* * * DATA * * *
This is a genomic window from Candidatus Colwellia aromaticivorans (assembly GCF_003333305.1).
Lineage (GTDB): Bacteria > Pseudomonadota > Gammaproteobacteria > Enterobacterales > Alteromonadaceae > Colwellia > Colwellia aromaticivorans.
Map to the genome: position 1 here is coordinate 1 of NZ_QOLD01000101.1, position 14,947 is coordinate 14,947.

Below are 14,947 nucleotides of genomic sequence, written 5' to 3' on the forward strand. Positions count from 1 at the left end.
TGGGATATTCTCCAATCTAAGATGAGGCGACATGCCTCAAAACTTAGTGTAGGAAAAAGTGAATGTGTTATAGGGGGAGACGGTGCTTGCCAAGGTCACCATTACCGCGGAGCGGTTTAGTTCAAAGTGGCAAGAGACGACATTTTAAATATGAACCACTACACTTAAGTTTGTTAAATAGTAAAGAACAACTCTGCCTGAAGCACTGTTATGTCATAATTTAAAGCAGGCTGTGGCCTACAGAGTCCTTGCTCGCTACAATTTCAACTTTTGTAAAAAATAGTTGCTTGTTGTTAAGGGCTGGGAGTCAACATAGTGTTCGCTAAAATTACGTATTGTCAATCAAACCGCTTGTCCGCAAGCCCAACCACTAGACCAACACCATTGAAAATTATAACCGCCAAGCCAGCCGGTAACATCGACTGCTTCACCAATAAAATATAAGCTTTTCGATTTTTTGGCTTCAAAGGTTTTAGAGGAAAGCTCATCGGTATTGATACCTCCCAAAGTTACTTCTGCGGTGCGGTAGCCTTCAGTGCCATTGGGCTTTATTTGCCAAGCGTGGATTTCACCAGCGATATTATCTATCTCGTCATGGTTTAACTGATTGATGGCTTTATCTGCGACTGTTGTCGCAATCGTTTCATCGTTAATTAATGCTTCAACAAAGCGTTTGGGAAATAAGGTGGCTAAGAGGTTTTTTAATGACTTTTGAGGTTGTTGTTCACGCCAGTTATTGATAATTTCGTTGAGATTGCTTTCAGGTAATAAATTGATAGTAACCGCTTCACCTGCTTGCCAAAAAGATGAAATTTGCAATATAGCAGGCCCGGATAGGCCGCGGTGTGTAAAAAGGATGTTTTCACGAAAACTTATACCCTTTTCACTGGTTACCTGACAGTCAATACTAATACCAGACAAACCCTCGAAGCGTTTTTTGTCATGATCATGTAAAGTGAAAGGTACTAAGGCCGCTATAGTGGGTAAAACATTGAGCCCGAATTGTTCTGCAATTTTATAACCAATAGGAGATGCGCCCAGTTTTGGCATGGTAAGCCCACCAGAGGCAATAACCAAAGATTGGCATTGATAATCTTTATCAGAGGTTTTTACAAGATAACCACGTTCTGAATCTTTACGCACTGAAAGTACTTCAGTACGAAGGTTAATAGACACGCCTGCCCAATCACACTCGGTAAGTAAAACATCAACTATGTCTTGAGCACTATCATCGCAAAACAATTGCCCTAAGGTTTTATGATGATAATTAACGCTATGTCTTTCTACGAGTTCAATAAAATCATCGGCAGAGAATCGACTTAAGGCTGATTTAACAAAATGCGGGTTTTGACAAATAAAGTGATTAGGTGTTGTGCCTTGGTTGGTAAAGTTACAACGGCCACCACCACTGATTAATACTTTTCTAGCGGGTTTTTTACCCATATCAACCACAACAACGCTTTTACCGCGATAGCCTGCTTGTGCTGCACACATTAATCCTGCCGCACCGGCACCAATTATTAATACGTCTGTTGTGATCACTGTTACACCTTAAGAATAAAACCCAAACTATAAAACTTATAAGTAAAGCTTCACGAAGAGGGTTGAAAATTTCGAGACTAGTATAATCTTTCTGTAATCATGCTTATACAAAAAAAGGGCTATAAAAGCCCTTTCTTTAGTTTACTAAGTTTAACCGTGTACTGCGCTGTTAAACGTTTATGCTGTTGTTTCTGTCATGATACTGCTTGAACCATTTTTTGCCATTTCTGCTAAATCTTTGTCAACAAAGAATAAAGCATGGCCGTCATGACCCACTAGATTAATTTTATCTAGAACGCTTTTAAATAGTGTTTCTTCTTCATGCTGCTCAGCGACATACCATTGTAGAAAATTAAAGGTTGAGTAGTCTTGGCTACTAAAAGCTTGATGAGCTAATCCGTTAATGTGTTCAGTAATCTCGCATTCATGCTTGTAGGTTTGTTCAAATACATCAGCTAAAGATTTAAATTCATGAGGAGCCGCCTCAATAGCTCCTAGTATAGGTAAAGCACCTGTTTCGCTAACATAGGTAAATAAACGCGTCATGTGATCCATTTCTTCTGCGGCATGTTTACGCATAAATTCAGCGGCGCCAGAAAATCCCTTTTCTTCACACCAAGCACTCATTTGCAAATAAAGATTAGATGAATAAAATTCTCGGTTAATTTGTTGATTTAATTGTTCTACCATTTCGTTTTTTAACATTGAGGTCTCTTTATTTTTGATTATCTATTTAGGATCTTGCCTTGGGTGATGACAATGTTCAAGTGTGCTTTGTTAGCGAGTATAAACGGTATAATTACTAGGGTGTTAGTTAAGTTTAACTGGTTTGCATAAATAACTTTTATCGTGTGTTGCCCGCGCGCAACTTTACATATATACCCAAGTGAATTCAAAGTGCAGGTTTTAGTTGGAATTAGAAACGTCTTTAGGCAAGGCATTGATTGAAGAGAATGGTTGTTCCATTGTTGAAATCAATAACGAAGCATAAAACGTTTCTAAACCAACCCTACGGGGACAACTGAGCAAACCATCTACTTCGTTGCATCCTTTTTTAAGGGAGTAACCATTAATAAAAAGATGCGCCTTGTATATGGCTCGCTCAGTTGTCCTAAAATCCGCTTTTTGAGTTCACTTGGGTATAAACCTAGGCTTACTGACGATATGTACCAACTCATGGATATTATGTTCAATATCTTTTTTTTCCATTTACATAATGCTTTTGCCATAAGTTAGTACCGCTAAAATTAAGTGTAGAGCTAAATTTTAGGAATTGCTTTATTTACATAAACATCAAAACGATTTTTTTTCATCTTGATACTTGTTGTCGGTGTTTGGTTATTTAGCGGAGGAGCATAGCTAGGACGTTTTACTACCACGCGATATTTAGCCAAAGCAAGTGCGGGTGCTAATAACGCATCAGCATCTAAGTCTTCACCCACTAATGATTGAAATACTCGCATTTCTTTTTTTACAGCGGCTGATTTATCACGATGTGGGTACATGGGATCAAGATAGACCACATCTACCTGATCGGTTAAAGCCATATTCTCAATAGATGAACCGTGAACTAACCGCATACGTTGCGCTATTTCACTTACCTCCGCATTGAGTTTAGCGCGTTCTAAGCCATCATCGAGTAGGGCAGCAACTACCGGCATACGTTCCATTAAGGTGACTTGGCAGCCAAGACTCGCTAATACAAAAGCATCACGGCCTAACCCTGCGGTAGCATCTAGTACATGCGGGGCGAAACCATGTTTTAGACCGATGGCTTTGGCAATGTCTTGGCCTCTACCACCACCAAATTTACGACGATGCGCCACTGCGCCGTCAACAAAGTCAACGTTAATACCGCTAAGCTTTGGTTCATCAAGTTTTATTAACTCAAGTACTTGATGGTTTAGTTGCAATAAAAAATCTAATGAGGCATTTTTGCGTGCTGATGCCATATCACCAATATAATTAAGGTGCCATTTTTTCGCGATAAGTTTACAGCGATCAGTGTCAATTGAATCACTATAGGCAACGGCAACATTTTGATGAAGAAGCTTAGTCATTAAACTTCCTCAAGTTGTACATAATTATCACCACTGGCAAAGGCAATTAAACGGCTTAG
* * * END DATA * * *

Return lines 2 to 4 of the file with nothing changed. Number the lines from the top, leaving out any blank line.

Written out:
Lineage (GTDB): Bacteria > Pseudomonadota > Gammaproteobacteria > Enterobacterales > Alteromonadaceae > Colwellia > Colwellia aromaticivorans.
Map to the genome: position 1 here is coordinate 1 of NZ_QOLD01000101.1, position 14,947 is coordinate 14,947.

Below are 14,947 nucleotides of genomic sequence, written 5' to 3' on the forward strand. Positions count from 1 at the left end.